Overall, the FCA has powerful and far reaching effects. First, it has been the vehicle for recovering hundreds of millions of dollars of fraudulently obtained funds each year. Second, the statute encourages providers to take responsibility for the accuracy of their claims - because they may be liable under FCA if they are reckless or deliberately ignorant of wrongdoing by employees. Finally, the statute helps to deter providers from committing fraud, because of its damage and penalty provisions. One recent study, "The 1986 False Claims Act Amendments: An Assessment of Economic Impact" by W. Stringer, estimates the deterrent effect of the FCA over the last ten years to be $148 billion.

New tools and training are also being developed to aid litigation efforts:

  • In 1997, the Executive Office for the United States Attorneys' (EOUSA) Office of Legal Education (OLE) conducted a number of both basic and advanced courses for Department attorneys, auditors, investigators and paralegals. This curriculum included two conferences entitled Basic Health Care Prosecution Team Training, largely for new Department personnel. This specialized training was very successful, and has been repeated and expanded in 1998.
  • The funding made available through HIPAA also made possible four Regional Training Conferences for FBI agents assigned to health care fraud investigations. These one-week training sessions sponsored by the Health Care Financing Administration provided in-depth training on the Medicare Program to almost 300 agents. Training was also provided on Pharmacy Diversion and Cost Report issues.

Civil Rights of Institutionalized Persons Act

In addition to the Department's civil and criminal health care fraud prosecutions, the Civil Rights Division has played an important role in protecting the rights of individuals in health care facilities and improving their conditions of confinement. During FY 1997, the Civil Rights Division continued its vigorous enforcement program under the Civil Rights of Institutionalized Persons Act (CRIPA) to remedy egregious conditions in public residential health care facilities. Under CRIPA, the Attorney General has authority to investigate conditions in public, residential institutions, including nursing homes and mental health and mental retardation facilities, and to take appropriate action where there is a pattern or practice of unlawful actions that deprive persons confined in the facilities of their constitutional or federal statutory rights. As a result of the Department's efforts since CRIPA was enacted in 1980, tens of thousands of institutionalized persons who were living in dire, often life-threatening, conditions now receive adequate care and services.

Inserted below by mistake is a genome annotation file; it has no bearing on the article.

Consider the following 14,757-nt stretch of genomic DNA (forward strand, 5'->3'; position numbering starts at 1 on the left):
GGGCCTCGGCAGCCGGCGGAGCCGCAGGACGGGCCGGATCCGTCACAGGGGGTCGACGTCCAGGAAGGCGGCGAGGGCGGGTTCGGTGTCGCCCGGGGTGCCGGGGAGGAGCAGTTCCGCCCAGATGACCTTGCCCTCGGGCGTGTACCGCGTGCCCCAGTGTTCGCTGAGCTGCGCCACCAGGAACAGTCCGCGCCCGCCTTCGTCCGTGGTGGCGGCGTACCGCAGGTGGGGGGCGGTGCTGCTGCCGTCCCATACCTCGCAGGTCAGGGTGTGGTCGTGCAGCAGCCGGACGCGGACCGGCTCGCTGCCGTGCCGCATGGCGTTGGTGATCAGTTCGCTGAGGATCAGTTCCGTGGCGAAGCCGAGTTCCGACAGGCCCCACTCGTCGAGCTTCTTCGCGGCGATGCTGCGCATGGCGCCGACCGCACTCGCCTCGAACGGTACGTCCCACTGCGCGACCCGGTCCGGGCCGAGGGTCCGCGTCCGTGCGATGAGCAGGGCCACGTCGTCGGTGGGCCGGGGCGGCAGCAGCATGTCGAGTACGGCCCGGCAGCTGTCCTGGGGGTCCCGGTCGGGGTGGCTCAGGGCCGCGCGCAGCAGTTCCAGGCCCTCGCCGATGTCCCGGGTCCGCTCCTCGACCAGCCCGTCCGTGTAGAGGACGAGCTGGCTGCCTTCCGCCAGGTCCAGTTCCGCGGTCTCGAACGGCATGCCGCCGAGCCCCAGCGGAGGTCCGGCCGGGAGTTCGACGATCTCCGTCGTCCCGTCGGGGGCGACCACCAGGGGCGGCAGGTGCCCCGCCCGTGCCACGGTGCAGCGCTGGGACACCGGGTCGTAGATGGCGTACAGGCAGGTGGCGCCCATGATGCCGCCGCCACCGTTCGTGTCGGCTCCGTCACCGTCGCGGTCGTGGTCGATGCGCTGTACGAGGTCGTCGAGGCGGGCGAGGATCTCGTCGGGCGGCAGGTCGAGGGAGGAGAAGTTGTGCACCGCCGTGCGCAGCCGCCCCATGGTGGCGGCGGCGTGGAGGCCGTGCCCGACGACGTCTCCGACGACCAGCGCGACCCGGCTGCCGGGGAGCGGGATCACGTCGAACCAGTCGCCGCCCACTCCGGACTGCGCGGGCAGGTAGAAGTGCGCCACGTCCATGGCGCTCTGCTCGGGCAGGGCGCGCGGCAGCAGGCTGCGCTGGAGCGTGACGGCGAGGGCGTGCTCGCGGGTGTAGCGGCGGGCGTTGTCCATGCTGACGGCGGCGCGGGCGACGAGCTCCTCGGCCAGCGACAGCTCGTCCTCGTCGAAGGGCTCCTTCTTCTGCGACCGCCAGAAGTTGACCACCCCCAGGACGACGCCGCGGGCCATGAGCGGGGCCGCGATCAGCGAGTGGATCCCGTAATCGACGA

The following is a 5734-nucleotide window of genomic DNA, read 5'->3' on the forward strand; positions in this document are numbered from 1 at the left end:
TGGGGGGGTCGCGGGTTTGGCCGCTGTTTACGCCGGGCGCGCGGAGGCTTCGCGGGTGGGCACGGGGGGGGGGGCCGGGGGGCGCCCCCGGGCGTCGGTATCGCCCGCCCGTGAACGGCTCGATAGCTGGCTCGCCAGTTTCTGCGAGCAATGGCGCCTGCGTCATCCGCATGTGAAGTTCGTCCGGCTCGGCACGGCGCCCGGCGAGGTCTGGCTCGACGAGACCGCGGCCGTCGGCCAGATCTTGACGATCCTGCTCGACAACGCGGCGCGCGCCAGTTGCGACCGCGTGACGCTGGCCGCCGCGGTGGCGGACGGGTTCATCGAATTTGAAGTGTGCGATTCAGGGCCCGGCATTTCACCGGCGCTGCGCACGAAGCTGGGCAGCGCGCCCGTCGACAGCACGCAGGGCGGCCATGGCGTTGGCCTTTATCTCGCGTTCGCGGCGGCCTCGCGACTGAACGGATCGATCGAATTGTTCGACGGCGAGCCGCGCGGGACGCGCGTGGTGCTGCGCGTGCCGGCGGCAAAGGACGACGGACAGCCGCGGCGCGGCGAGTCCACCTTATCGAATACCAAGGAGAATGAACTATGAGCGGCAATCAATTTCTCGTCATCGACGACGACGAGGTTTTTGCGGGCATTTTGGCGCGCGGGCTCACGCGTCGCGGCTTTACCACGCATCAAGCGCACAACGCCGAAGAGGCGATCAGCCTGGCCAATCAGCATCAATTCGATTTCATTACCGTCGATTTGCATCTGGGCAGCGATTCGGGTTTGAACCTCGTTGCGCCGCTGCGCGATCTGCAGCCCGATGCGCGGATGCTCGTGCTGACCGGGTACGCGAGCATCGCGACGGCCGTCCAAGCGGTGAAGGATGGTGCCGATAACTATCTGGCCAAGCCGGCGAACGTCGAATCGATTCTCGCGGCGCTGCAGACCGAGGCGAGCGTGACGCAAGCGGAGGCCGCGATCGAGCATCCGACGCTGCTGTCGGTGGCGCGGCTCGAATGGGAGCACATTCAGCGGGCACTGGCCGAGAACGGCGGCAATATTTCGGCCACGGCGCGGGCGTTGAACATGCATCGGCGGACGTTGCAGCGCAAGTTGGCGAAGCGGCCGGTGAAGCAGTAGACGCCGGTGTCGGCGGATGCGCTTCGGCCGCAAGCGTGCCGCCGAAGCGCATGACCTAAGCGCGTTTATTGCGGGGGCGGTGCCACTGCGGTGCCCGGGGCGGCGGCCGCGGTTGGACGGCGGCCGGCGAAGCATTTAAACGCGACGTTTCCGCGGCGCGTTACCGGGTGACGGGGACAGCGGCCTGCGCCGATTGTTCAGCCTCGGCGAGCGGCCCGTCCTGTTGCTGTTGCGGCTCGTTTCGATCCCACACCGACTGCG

In FY1997, the Department was active in CRIPA matters and cases involving 43 health care facilities in 20 states, the District of Columbia, the Commonwealth of Puerto Rico, and the Territory of Guam. The Department initiated CRIPA investigations of 13 health care facilities, continued its investigations of nine additional health care facilities, and monitored the implementation of consent decrees involving 14 health care facilities. In addition, the Attorney General filed CRIPA suits involving seven health care facilities, all of which were resolved by settlement agreements entered as federal court orders during the fiscal year. The Department's efforts in these facilities focused on protecting residents from abuse and neglect and undue restraint, providing adequate medical and nursing care and rehabilitation, and ensuring that residents are served in the most integrated setting appropriate to meet their needs as required by the Americans with Disabilities Act.

National Projects

Increasingly health care fraud is becoming a widespread and sophisticated activity involving large computerized payment systems and a myriad of claims. Detecting fraudulent billing schemes often involves doing extensive computer analysis on claims. To provide for consistent treatment of fraudulent schemes national projects have been initiated to address similar types of wrongdoing by a given class of providers.